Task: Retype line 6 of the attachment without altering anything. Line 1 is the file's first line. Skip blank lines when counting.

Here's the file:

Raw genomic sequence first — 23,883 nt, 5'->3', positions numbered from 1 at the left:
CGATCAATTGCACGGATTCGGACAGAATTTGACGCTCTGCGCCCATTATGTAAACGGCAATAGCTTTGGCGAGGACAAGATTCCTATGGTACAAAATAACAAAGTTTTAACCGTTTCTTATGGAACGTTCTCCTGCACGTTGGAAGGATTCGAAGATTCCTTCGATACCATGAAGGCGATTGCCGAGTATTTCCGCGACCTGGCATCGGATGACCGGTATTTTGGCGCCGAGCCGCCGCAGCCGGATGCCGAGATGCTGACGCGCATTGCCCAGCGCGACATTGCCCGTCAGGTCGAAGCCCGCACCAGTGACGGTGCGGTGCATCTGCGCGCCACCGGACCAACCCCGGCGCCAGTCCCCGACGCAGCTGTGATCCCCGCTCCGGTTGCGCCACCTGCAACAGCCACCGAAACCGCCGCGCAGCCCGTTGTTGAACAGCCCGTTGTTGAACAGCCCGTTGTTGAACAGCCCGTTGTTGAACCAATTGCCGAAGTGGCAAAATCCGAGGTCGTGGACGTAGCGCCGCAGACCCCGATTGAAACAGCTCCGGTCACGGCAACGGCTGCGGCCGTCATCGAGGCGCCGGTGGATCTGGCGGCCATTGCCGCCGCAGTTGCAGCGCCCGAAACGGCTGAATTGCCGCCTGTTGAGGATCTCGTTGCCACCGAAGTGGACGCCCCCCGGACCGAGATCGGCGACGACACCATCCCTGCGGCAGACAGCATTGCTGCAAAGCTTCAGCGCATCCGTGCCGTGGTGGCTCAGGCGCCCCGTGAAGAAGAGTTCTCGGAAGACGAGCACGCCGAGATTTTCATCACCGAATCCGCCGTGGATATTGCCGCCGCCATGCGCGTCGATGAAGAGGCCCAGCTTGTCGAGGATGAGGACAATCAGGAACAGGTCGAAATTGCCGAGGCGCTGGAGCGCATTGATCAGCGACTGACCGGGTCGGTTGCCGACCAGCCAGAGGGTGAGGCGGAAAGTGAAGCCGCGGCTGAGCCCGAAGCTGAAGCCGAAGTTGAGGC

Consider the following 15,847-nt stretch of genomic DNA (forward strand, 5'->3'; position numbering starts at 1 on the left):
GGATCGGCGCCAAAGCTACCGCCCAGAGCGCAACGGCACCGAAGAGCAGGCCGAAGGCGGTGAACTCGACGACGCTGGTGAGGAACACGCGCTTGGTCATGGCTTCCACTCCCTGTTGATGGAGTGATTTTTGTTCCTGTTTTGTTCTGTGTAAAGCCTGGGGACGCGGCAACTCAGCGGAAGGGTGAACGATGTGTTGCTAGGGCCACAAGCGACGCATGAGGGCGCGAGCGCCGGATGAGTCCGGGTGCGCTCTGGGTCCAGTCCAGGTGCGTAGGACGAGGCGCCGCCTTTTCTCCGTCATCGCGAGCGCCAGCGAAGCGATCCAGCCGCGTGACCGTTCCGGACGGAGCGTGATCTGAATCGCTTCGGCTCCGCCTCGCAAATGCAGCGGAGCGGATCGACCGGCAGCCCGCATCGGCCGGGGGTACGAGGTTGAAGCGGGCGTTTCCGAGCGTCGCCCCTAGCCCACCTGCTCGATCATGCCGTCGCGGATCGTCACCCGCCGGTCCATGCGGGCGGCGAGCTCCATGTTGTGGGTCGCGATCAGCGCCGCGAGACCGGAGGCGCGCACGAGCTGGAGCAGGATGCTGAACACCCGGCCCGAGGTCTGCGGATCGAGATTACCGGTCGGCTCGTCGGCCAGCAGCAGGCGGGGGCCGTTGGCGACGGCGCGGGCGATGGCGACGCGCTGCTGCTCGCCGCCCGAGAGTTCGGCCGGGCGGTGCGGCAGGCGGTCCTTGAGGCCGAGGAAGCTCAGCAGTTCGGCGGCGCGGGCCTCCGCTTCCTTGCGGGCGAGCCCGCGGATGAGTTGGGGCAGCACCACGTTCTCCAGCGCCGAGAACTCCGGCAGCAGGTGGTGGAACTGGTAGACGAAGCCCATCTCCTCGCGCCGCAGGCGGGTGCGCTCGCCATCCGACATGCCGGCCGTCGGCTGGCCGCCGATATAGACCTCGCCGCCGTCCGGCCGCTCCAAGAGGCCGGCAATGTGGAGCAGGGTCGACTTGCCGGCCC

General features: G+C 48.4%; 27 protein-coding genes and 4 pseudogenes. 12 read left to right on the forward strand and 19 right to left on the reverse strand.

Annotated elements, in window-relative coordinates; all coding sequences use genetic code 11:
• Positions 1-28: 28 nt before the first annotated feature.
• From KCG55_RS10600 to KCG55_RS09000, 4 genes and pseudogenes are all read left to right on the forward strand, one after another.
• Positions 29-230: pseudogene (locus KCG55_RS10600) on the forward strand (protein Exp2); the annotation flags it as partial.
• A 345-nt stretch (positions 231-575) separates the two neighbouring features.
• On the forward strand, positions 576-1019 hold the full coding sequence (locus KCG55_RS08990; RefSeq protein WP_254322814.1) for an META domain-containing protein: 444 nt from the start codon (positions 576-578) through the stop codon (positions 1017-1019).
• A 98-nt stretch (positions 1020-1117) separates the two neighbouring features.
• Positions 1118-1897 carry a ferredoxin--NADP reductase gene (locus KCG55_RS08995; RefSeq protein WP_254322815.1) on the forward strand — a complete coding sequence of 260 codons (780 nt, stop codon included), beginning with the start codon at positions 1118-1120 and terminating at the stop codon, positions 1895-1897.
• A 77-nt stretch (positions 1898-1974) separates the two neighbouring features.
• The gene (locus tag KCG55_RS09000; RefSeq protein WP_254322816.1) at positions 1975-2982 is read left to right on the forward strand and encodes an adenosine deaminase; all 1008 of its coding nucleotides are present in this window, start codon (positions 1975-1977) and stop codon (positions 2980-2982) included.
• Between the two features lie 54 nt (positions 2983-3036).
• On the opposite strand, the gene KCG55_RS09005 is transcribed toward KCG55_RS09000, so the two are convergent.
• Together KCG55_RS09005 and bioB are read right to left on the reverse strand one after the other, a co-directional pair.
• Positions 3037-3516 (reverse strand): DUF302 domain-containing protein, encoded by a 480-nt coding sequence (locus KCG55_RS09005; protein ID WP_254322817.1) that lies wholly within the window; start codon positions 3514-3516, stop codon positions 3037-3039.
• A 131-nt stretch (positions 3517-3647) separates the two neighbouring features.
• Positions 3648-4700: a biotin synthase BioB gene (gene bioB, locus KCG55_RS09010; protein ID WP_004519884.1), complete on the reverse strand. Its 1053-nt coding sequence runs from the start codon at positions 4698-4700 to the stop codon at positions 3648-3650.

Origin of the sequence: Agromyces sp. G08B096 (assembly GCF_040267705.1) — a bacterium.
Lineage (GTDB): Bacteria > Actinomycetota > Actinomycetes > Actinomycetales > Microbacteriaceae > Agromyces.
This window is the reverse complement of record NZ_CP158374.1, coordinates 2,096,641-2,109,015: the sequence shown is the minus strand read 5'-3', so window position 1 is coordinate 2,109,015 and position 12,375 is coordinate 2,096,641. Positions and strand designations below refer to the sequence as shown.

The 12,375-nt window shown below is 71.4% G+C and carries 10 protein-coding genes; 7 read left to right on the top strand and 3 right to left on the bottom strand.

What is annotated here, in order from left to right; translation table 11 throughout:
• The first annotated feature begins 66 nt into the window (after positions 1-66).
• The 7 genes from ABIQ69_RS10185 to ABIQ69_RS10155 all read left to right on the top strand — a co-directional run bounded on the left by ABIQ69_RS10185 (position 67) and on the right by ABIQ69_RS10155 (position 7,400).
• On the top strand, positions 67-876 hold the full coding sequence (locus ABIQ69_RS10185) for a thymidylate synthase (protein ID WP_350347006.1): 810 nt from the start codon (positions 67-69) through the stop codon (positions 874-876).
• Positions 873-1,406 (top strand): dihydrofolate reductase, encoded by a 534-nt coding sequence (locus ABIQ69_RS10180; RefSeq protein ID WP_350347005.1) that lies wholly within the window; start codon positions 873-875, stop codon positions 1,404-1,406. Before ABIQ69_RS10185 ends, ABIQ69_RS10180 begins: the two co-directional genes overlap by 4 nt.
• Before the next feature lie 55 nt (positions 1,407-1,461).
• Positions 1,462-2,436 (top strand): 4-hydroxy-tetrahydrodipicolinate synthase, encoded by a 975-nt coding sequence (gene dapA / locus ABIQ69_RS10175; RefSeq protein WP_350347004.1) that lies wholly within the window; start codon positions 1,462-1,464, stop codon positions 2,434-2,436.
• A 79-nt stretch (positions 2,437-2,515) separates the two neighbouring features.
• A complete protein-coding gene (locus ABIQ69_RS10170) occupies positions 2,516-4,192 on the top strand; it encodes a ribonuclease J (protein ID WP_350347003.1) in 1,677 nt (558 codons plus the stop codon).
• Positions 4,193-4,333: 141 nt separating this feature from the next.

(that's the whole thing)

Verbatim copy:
Annotated elements, in window-relative coordinates; all coding sequences use genetic code 11: